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Phosphatidylinositol 3-Kinase Signaling in Thymocytes: the Need for Stringent Control.

Fayard, Elisabeth and Moncayo, Gerald and Hemmings, Brian Arthur and Hollaender, Georg A (2010) Phosphatidylinositol 3-Kinase Signaling in Thymocytes: the Need for Stringent Control. Science Signaling, 3 (135). re5-re5. ISSN 1937-9145

Abstract

The thymus serves as the primary site for the lifelong formation of new T lymphocytes; hence, it is essential for the maintenance of an effective immune system. Although thymocyte development has been widely studied, the mechanisms involved are incompletely defined. A comprehensive understanding of the molecular events that control regular thymocyte development will not only shed light on the physiological control of T cell differentiation but also probably provide insight into the pathophysiology of T cell immunodeficiencies, the molecular basis that underpins autoimmunity, and the mechanisms that instigate the formation of T cell lymphomas. Phosphatidylinositol 3-kinases (PI3Ks) play a critical role in thymocyte development, although not all of their downstream mediators have yet been identified. Here, we discuss experimental evidence that argues for a critical role of the PI3K-phosphoinositide-dependent protein kinase (PDK1)-protein kinase B (PKB) signaling pathway in the development of both normal and malignant thymocytes, and we highlight molecules that can potentially be targeted therapeutically.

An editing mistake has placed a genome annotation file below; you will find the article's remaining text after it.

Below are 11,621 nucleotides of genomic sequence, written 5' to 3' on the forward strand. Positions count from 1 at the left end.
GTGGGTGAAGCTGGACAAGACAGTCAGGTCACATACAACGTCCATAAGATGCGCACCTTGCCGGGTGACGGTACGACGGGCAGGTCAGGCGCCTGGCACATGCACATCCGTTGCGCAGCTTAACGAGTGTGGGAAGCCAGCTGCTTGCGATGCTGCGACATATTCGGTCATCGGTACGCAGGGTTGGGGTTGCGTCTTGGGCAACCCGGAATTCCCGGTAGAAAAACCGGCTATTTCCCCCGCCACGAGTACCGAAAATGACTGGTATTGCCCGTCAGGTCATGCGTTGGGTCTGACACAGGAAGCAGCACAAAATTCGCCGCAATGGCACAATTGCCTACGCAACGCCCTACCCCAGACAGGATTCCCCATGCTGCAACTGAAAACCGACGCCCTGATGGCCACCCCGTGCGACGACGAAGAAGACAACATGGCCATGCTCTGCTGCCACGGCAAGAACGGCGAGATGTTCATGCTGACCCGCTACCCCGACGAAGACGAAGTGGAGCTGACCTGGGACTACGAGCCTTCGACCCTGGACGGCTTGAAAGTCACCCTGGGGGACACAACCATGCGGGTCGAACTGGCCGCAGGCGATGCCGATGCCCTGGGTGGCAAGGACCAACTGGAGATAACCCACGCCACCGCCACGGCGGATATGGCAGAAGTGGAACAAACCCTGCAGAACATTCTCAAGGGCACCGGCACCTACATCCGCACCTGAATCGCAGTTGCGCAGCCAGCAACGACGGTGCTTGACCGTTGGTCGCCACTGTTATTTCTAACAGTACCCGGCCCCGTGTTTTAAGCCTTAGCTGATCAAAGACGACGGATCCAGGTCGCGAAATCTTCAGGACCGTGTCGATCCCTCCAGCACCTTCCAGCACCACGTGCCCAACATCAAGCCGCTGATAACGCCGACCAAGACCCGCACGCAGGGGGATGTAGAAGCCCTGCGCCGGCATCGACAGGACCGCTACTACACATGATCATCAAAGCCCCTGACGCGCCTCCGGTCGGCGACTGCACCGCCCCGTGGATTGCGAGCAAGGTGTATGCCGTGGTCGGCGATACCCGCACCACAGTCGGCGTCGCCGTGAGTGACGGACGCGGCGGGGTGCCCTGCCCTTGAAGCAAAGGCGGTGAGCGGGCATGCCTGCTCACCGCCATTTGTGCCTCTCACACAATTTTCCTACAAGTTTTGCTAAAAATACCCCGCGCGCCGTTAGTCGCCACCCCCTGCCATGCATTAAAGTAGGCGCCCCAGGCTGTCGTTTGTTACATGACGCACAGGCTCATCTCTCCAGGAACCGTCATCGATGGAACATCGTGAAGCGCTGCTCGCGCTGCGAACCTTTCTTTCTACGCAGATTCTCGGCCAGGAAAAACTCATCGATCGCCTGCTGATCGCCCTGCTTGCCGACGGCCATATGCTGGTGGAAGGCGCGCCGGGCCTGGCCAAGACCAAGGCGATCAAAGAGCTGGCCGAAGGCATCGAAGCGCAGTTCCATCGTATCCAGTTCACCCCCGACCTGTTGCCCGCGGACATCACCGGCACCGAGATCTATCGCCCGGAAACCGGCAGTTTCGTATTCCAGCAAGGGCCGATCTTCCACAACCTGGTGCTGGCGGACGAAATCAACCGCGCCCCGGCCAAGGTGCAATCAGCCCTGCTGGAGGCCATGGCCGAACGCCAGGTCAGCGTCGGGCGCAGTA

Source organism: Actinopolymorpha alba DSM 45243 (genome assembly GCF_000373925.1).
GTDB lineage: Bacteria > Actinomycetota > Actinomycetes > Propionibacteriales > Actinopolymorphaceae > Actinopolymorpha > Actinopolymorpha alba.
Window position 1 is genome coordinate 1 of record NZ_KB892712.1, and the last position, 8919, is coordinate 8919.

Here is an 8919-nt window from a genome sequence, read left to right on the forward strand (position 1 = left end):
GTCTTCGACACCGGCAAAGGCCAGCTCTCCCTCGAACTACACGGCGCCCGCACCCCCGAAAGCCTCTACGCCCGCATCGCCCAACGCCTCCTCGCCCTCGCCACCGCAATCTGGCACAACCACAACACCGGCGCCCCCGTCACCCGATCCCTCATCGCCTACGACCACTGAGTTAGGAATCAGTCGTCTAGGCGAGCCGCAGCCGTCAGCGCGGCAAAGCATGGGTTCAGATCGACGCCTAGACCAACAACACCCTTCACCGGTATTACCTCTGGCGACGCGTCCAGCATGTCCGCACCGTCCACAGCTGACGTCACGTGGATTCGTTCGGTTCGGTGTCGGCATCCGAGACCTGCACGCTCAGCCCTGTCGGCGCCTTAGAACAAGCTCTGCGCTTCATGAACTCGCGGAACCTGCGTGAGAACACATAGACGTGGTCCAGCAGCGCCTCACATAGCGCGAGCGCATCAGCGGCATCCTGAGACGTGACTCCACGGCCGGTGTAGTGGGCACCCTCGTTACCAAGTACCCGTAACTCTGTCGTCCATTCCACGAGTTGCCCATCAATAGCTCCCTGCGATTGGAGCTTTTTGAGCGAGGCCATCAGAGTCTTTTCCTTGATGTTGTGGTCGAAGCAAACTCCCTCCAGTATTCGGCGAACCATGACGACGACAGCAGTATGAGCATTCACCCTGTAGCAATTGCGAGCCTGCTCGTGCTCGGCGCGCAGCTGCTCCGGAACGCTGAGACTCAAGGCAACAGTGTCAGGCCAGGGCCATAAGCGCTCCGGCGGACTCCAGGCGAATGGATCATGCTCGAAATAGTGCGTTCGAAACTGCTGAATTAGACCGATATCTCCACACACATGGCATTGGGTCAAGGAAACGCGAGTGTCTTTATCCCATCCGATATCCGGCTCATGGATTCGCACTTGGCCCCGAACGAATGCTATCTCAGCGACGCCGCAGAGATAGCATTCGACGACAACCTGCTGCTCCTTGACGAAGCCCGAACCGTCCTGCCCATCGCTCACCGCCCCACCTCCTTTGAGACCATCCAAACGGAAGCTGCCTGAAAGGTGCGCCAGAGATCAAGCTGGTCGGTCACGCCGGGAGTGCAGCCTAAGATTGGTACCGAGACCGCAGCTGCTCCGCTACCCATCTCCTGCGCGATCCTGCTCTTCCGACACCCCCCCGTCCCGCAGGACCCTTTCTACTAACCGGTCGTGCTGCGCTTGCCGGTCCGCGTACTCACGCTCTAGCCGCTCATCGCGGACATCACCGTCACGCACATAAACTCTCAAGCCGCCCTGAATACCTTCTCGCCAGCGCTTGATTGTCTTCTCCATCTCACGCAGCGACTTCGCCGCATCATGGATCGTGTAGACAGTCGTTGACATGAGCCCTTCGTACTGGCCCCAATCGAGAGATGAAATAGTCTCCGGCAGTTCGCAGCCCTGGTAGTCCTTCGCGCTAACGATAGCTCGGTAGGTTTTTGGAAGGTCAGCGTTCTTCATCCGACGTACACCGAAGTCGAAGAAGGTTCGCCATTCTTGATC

Item Type: Article
Additional Information: author can archive post-print (ie final draft post-refereeing); On author's personal web site
Date Deposited: 11 Oct 2010 23:45
Last Modified: 01 Feb 2013 00:48
URI: https://oak.novartis.com/id/eprint/3756

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